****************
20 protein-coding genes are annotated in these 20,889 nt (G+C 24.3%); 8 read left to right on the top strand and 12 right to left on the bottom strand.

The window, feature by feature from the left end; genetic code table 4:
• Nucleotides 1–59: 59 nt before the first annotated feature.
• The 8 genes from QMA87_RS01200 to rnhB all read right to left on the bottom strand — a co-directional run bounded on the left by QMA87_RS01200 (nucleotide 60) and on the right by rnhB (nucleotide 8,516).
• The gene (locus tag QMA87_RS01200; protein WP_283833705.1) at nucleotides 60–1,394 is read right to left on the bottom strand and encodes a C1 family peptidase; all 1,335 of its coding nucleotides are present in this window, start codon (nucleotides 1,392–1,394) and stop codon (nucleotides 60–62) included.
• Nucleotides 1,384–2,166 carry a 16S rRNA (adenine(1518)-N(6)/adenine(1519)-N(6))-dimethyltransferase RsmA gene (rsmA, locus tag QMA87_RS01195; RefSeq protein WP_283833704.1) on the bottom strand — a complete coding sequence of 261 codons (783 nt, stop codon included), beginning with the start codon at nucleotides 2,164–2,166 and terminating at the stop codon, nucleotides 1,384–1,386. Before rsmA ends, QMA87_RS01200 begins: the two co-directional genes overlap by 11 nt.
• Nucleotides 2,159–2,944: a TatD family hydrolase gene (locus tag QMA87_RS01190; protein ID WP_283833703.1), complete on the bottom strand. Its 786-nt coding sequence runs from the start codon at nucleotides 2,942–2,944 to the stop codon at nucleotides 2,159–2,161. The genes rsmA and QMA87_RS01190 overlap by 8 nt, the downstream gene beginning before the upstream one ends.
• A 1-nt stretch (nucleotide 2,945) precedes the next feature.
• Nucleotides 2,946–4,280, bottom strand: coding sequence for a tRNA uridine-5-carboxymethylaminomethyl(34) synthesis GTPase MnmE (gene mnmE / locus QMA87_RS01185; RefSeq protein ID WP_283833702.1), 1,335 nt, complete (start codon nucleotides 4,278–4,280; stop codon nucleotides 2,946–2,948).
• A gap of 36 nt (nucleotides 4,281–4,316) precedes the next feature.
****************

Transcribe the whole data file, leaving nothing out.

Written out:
20 protein-coding genes are annotated in these 20,889 nt (G+C 24.3%); 8 read left to right on the top strand and 12 right to left on the bottom strand.

The window, feature by feature from the left end; genetic code table 4:
• Nucleotides 1–59: 59 nt before the first annotated feature.
• The 8 genes from QMA87_RS01200 to rnhB all read right to left on the bottom strand — a co-directional run bounded on the left by QMA87_RS01200 (nucleotide 60) and on the right by rnhB (nucleotide 8,516).
• The gene (locus tag QMA87_RS01200; protein WP_283833705.1) at nucleotides 60–1,394 is read right to left on the bottom strand and encodes a C1 family peptidase; all 1,335 of its coding nucleotides are present in this window, start codon (nucleotides 1,392–1,394) and stop codon (nucleotides 60–62) included.
• Nucleotides 1,384–2,166 carry a 16S rRNA (adenine(1518)-N(6)/adenine(1519)-N(6))-dimethyltransferase RsmA gene (rsmA, locus tag QMA87_RS01195; RefSeq protein WP_283833704.1) on the bottom strand — a complete coding sequence of 261 codons (783 nt, stop codon included), beginning with the start codon at nucleotides 2,164–2,166 and terminating at the stop codon, nucleotides 1,384–1,386. Before rsmA ends, QMA87_RS01200 begins: the two co-directional genes overlap by 11 nt.
• Nucleotides 2,159–2,944: a TatD family hydrolase gene (locus tag QMA87_RS01190; protein ID WP_283833703.1), complete on the bottom strand. Its 786-nt coding sequence runs from the start codon at nucleotides 2,942–2,944 to the stop codon at nucleotides 2,159–2,161. The genes rsmA and QMA87_RS01190 overlap by 8 nt, the downstream gene beginning before the upstream one ends.
• A 1-nt stretch (nucleotide 2,945) precedes the next feature.
• Nucleotides 2,946–4,280, bottom strand: coding sequence for a tRNA uridine-5-carboxymethylaminomethyl(34) synthesis GTPase MnmE (gene mnmE / locus QMA87_RS01185; RefSeq protein ID WP_283833702.1), 1,335 nt, complete (start codon nucleotides 4,278–4,280; stop codon nucleotides 2,946–2,948).
• A gap of 36 nt (nucleotides 4,281–4,316) precedes the next feature.